One-on-One with Pero Antic
Pero Antic, the Hawks’ 31 year-old rookie, was recently selected to the Rising Stars game at All-Star Weekend — which he will unfortunately not be able to participate in due to a stress fracture in his right ankle. Antic came to the Hawks this season after playing in various European leagues since 1999, where he won multiple league championships as well as individual awards.
During the 2007-08 season, while playing for Academic Sofia, Antic won the Bulgarian National Basketball League MVP award averaging 23.3 points and 9.3 rebounds per game. Most recently, Antic played for Olympiacos Piraeus where he won back-to-back Euroleague Championships in 2012 and 2013 averaging 6.5 points and 3.8 rebounds in 18.3 minutes per game.
In his first NBA season, Antic has performed well with 5.4 points and 3.4 rebounds per game and is shooting 36.7% from three-point range. When Al Horford went down with a season-ending pectoral injury, Antic stepped in to the starting role and excelled in his increased role. In 11 games played since the Horford injury, Antic averaged 9.5 points and 5.5 rebounds in 23.8 minutes per game and shot 39.6% from three.
Antic sat down with Hawks.com after practice last Friday to discuss his journey to the NBA, Rising Stars selection, excitement about going to All-Star Weekend, and his success this season.
What was your reaction to being selected to the Rising Stars game?
I was happy, you know. Coach was happy, the team was happy, it was a big thing for me. Coming my first year from Europe, old rookie, and for people to respect your game and acknowledge what you do on the court it’s a big thing for me, my country, this team, this city and I’m just happy.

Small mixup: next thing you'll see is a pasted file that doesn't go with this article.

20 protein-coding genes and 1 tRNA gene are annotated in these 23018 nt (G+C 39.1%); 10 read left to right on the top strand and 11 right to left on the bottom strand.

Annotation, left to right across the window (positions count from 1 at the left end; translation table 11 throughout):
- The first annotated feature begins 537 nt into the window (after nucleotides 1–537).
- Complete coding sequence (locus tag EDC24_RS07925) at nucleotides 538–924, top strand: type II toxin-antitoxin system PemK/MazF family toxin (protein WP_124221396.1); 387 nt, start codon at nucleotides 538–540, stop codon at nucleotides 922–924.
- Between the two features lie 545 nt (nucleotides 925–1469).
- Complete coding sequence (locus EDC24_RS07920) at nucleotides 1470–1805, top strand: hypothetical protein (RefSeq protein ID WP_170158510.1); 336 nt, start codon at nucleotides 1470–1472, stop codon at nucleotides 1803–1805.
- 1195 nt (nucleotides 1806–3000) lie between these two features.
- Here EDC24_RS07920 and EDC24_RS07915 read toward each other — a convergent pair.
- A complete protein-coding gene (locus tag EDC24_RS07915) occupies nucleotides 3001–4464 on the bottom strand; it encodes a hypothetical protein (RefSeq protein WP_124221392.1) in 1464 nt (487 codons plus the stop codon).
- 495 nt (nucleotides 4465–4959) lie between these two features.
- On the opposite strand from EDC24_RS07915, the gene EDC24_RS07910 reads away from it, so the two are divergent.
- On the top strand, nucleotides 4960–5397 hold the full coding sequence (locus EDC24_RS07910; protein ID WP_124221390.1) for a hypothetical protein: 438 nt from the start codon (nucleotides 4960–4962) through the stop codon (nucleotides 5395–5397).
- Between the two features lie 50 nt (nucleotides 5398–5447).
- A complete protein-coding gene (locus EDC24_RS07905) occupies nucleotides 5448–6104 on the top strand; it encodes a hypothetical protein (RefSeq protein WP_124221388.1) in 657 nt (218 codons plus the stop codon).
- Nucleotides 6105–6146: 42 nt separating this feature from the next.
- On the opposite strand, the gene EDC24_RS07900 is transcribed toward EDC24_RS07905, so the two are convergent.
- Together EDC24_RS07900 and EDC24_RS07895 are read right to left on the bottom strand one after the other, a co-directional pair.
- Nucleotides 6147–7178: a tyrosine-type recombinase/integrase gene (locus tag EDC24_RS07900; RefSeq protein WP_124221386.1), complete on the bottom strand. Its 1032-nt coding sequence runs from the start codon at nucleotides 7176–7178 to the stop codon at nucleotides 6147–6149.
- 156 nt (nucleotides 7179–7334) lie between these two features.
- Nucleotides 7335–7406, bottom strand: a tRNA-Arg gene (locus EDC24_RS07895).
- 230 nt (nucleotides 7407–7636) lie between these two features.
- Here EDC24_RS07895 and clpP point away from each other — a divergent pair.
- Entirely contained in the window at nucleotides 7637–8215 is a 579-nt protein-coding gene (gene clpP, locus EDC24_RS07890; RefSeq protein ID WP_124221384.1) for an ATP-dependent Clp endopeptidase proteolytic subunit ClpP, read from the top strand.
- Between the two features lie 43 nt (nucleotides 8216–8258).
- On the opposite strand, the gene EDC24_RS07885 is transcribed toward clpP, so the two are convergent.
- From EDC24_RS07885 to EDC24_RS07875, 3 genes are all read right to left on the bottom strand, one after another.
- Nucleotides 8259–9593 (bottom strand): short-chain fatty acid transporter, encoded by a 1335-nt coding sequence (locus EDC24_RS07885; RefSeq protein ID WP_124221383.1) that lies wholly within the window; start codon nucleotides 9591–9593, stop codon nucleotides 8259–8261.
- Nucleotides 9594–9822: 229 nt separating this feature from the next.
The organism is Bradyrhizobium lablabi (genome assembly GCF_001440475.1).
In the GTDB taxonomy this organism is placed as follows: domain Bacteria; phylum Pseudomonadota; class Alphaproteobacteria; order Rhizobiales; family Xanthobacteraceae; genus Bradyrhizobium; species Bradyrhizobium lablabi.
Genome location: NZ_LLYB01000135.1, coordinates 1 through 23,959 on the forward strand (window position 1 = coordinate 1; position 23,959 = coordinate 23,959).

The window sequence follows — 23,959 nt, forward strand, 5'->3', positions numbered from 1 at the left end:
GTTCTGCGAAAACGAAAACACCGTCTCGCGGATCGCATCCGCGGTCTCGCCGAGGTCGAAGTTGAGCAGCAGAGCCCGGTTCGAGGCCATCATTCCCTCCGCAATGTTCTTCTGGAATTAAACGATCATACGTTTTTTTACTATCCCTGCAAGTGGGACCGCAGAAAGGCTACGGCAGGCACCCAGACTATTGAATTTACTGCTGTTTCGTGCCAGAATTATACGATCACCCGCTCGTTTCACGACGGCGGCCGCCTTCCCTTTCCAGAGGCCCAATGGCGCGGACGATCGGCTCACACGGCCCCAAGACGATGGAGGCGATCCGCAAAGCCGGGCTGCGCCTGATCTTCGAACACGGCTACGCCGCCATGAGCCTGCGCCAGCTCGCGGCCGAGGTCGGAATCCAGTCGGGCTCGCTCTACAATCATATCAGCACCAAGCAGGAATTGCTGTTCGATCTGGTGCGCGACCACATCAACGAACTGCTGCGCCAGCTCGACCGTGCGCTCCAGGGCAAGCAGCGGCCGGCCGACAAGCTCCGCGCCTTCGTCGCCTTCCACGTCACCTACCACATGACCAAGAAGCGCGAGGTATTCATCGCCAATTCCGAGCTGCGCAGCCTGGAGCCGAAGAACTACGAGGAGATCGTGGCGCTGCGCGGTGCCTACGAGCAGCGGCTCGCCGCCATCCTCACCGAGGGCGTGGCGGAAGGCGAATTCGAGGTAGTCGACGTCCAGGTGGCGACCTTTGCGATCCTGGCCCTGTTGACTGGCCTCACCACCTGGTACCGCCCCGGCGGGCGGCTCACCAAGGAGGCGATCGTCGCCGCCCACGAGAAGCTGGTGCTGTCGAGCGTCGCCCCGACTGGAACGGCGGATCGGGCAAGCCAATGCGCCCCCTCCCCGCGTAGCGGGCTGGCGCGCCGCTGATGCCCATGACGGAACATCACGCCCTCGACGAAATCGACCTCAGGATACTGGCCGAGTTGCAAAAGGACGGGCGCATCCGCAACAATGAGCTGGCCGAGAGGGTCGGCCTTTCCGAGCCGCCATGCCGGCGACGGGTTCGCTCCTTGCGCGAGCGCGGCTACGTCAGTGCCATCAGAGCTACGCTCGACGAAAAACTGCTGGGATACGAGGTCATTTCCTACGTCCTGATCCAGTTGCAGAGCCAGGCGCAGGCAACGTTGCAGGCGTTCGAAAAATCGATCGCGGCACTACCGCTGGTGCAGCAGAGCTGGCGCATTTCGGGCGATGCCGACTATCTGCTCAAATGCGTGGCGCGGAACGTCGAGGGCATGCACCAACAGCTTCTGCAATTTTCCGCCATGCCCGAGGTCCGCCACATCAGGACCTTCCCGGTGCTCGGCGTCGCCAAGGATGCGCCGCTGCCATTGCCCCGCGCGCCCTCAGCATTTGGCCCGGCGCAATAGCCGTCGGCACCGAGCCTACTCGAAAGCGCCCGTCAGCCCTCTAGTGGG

After such an accomplished career in Europe, where does this rank among your personal achievements?
Every year I forget what I won and I just leave it in the past. Every year I try to put a goal for me to try to achieve something, reach some goal, win a championship; that’s my goal, that’s why I came to the [NBA] at this age. After two Euroleague [championships] this was the next step, to try to do it. I’m not saying we’re going to do it, but to try and compete that’s why I’m here. So this is at the top right now, we will see how the season’s going to go and the next season.
Did you ever have the opportunity to come to the NBA prior to this season?
Yes. I was supposed to come to Orlando Magic in 2009, but I refused. I didn’t even go to the Summer League, because in the third day of the preparation I got a very nice offer from a Russian team. I was supposed to come for the minimum at that time, but my mind was different and I chose that offer that was far bigger than what I was getting here.
What made this the right time and opportunity to come to the NBA?
Yeah [I had accomplished everything in Europe] and the coach. Coach Bud was the main reason. When a coach calls you, you cannot say no. He told me what he expected from me and that I would be good in the system, and you just want to die for that kind of coach. He’s got a nice group of guys that fight and play without ego who compete, and I had to come, you know. It was the opposite this year. I didn’t want to make that mistake, I refused all the offers from Europe, much bigger, but it’s not always about the money. I want to do something for my country, and the NBA, to be honest, didn’t know nothing about Macedonia. Now everybody knows. They can see what kind of warm-hearted people there are on the court and from the fans when they come.
There has been a strong Macedonian fan presence at a lot of road games this year. Do you feel like you are a bit of an ambassador for your country?